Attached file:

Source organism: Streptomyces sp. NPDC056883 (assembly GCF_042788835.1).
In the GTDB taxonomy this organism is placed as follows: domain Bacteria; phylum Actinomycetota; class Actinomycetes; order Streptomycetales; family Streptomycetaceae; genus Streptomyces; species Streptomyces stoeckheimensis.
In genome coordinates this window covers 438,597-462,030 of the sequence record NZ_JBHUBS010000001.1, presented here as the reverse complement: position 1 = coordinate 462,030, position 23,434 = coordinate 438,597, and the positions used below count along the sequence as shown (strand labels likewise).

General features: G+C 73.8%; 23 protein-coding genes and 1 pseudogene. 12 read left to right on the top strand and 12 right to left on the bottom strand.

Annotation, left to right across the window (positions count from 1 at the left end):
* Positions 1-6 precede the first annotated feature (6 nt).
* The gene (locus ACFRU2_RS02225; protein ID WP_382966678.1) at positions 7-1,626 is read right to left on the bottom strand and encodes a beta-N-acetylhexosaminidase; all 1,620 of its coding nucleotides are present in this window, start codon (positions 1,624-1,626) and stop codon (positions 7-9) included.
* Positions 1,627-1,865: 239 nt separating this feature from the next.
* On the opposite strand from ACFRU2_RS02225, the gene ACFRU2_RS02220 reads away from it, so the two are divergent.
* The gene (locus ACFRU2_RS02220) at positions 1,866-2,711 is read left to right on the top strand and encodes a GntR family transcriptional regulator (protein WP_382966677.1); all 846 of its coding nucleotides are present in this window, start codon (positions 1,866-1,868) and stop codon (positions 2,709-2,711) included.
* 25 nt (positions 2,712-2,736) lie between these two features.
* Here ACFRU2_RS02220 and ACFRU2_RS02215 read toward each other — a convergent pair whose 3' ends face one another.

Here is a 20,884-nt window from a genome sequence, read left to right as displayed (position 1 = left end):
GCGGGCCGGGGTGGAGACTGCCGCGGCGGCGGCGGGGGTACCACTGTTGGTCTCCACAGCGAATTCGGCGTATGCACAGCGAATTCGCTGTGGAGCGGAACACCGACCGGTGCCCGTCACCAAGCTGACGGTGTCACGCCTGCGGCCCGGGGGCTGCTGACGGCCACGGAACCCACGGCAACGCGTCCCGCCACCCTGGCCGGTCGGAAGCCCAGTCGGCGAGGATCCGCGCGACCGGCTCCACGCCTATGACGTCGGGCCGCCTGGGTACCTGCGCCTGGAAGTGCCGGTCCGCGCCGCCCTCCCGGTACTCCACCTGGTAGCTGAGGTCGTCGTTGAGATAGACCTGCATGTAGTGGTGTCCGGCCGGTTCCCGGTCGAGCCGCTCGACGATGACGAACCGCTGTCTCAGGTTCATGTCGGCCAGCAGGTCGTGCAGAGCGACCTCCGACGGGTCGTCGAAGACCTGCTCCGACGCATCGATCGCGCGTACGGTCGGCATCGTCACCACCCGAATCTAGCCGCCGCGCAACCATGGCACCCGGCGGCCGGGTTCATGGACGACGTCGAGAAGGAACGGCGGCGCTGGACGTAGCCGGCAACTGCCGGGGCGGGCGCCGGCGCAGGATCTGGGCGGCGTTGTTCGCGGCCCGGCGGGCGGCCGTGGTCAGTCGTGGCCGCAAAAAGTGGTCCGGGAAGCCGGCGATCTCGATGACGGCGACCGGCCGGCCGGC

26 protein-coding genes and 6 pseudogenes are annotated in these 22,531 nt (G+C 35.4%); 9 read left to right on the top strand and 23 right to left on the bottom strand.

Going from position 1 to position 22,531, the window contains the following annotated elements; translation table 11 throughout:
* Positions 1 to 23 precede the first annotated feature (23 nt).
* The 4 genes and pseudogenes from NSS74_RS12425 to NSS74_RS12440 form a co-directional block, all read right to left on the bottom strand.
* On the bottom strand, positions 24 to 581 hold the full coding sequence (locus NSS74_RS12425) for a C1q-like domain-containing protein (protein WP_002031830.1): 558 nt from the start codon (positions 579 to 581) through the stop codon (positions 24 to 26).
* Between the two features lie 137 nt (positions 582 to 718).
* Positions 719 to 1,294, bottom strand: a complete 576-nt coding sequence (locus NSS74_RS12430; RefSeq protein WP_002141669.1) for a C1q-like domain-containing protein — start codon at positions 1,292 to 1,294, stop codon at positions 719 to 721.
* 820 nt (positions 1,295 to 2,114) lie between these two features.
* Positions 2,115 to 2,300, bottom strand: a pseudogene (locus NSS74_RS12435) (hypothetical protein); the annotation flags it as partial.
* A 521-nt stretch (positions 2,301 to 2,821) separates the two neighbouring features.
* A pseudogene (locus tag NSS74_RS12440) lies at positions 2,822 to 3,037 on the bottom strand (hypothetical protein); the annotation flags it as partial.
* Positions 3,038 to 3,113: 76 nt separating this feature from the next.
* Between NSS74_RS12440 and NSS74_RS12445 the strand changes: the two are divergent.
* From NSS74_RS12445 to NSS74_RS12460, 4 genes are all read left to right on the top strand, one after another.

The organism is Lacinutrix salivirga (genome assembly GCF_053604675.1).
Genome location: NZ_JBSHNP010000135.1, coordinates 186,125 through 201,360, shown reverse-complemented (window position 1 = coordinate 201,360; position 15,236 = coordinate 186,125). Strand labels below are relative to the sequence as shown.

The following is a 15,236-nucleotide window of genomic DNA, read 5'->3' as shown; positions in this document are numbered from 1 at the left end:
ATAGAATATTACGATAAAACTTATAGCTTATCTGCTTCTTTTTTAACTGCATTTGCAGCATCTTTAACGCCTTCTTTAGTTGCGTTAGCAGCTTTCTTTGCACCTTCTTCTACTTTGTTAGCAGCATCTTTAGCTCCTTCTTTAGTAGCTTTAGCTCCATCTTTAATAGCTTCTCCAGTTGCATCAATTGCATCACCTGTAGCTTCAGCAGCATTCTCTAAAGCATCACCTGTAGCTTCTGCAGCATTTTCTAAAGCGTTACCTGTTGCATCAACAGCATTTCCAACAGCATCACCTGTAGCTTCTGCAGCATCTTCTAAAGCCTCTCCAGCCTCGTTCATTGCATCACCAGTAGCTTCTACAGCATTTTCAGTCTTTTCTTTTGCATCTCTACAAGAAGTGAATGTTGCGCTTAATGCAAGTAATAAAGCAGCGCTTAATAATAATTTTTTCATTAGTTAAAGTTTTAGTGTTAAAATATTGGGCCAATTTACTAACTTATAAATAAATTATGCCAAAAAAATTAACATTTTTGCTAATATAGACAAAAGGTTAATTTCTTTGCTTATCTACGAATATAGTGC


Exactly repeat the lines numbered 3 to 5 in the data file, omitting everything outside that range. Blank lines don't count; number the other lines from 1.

In genome coordinates this window covers 438,597-462,030 of the sequence record NZ_JBHUBS010000001.1, presented here as the reverse complement: position 1 = coordinate 462,030, position 23,434 = coordinate 438,597, and the positions used below count along the sequence as shown (strand labels likewise).

General features: G+C 73.8%; 23 protein-coding genes and 1 pseudogene. 12 read left to right on the top strand and 12 right to left on the bottom strand.

Annotation, left to right across the window (positions count from 1 at the left end):